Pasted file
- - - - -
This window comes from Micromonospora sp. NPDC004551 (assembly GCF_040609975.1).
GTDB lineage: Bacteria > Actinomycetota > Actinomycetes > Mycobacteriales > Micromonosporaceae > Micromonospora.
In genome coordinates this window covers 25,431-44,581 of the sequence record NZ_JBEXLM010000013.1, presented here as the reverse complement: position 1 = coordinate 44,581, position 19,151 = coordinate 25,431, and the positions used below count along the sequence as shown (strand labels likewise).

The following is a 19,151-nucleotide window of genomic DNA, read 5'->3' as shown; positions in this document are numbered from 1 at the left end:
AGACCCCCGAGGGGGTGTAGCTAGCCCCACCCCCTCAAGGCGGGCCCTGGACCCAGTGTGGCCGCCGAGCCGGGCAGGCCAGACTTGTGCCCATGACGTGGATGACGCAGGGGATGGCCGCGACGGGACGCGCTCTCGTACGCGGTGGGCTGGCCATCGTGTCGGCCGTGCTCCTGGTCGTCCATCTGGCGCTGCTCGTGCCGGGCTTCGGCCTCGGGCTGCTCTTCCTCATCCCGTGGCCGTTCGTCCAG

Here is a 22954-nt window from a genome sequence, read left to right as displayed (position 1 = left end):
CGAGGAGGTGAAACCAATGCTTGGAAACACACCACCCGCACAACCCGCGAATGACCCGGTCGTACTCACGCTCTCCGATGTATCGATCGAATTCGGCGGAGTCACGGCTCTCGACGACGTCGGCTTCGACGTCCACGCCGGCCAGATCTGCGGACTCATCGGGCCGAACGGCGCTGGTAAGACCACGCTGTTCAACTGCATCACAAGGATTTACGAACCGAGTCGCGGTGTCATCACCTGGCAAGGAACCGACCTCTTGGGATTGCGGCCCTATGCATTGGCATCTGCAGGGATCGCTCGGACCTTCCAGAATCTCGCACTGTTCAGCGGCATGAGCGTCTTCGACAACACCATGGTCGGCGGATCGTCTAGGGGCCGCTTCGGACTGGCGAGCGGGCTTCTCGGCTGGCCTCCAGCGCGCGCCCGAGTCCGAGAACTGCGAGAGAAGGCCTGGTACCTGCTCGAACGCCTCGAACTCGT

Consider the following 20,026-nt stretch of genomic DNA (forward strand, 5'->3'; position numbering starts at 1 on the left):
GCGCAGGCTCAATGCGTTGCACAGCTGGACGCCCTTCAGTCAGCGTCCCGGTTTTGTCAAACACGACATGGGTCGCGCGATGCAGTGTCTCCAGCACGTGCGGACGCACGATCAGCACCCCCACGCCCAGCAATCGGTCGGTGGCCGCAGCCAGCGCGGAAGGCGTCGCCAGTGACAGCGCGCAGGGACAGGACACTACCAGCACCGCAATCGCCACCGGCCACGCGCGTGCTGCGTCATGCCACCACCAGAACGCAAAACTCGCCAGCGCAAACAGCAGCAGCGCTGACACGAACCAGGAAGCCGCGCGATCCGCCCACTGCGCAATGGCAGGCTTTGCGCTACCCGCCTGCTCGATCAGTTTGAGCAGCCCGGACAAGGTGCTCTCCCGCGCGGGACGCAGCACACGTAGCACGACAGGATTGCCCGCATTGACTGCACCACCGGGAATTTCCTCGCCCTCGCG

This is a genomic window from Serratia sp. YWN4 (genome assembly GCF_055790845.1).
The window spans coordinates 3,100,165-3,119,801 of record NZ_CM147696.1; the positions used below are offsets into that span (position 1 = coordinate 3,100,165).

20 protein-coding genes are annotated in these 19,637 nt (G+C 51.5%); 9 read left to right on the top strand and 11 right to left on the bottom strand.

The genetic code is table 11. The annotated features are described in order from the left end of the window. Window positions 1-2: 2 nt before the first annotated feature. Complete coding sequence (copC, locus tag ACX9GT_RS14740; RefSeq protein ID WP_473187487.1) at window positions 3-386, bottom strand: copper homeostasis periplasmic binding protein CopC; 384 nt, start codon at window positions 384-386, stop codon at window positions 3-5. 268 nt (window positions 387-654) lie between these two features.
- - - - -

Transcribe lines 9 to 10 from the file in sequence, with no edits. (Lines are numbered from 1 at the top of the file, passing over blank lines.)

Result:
GCGCAGGCTCAATGCGTTGCACAGCTGGACGCCCTTCAGTCAGCGTCCCGGTTTTGTCAAACACGACATGGGTCGCGCGATGCAGTGTCTCCAGCACGTGCGGACGCACGATCAGCACCCCCACGCCCAGCAATCGGTCGGTGGCCGCAGCCAGCGCGGAAGGCGTCGCCAGTGACAGCGCGCAGGGACAGGACACTACCAGCACCGCAATCGCCACCGGCCACGCGCGTGCTGCGTCATGCCACCACCAGAACGCAAAACTCGCCAGCGCAAACAGCAGCAGCGCTGACACGAACCAGGAAGCCGCGCGATCCGCCCACTGCGCAATGGCAGGCTTTGCGCTACCCGCCTGCTCGATCAGTTTGAGCAGCCCGGACAAGGTGCTCTCCCGCGCGGGACGCAGCACACGTAGCACGACAGGATTGCCCGCATTGACTGCACCACCGGGAATTTCCTCGCCCTCGCG

This is a genomic window from Serratia sp. YWN4 (genome assembly GCF_055790845.1).